repobench [-h] [-c cmd] [-p datafiles] [-o datafiles] [-s runtime|heap|highwater] [dumpfile min step max]
- -c cmd
Pass cmd to reposurgeon before the stream-file read.
Display option help
Call the gnuplot interpreter to generate a graph
Generate a graph in SVG format to stdout
- -s style
Set which statistic to display in the graph. The default is runtime.
This script has two modes; generate or display. They’re separated so that the expensive result from generate mode can be capt around for repeated visualization.
In generate mode (the default) it runs reposurgeon multiple times with different readlimit values and writes out performance statistics for each run to a datafile. The name of that datafile is reported.
In display (-p) mode,, a benchmark-data file is sent to gnuplot to make a graph. An alternate display mode (with -o) ships the graph to standard output as an SVG.
Generate mode takes four arguments, the dump file to read followed by the minimum, step, and maximum values to use for readlimit. The dump file may be specified as a path relative to the current directory. This leaves the following files in the current directory:
A logfile for each conversion run. Extension .log.
A single data file with lines correlating elapsed time to two measures of memory. One entry per run in the readlimit loop. Extension .dat.
The data will be recorded in a file named after the current git revision, as an aid to comparing multiple historical revisions of the code.
New data is simply appended to the end of the data file, so it is useful to run this script multiple times with different step values. For example, the GCC repository had ~280k revisions. Running this first with a step of 50k to see a rough graph in a shorter amount of time, followed by runs with smaller step values, such as 10k or 1k, is recommended.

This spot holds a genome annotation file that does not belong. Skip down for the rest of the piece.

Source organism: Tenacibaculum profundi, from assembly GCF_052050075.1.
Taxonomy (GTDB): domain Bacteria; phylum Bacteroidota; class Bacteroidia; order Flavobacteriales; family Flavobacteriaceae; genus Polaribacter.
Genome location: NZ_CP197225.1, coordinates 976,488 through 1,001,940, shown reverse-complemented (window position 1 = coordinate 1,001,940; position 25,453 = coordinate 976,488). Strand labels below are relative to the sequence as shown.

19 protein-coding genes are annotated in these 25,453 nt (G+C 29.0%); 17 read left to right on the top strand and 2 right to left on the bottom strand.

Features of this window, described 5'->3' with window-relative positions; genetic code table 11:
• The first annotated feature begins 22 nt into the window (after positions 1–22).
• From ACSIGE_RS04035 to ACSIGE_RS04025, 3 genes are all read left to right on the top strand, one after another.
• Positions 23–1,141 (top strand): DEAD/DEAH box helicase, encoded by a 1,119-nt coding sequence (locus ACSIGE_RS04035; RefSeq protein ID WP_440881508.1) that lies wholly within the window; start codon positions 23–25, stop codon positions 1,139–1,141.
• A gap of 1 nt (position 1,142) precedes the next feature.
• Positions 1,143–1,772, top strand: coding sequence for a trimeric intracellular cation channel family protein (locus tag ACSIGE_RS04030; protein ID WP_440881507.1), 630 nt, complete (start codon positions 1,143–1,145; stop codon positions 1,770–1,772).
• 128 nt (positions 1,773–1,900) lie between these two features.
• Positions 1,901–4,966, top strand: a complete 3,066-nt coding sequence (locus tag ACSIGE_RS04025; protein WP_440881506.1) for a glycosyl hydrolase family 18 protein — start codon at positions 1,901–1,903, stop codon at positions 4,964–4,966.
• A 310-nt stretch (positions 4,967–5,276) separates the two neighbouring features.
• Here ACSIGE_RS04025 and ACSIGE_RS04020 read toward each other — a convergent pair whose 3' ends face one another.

Generate mode uses sudo to instruct the kernel to drop everything from the file system cache between runs.
To change the behavior of reposurgeon you can user the -c option to pass it a command-line argument.
Display mode with a single file argument takes a previously generated datafile and renders it as a graph. Curve fitting is attempted. Use the -p option for interactive gnuplot, or the -o option to ship an SVG to stdout. The -s option can be used to choose which statistic to graph.
Giving multiple files with display mode suppresses curve fitting and produces a comparative graph. The -o, -p, and -s options are interpreted. This mode is useful in checking for performance regressions.
Daniel Brooks, Eric S. Raymond. This tool is distributed with reposurgeon; see the project page.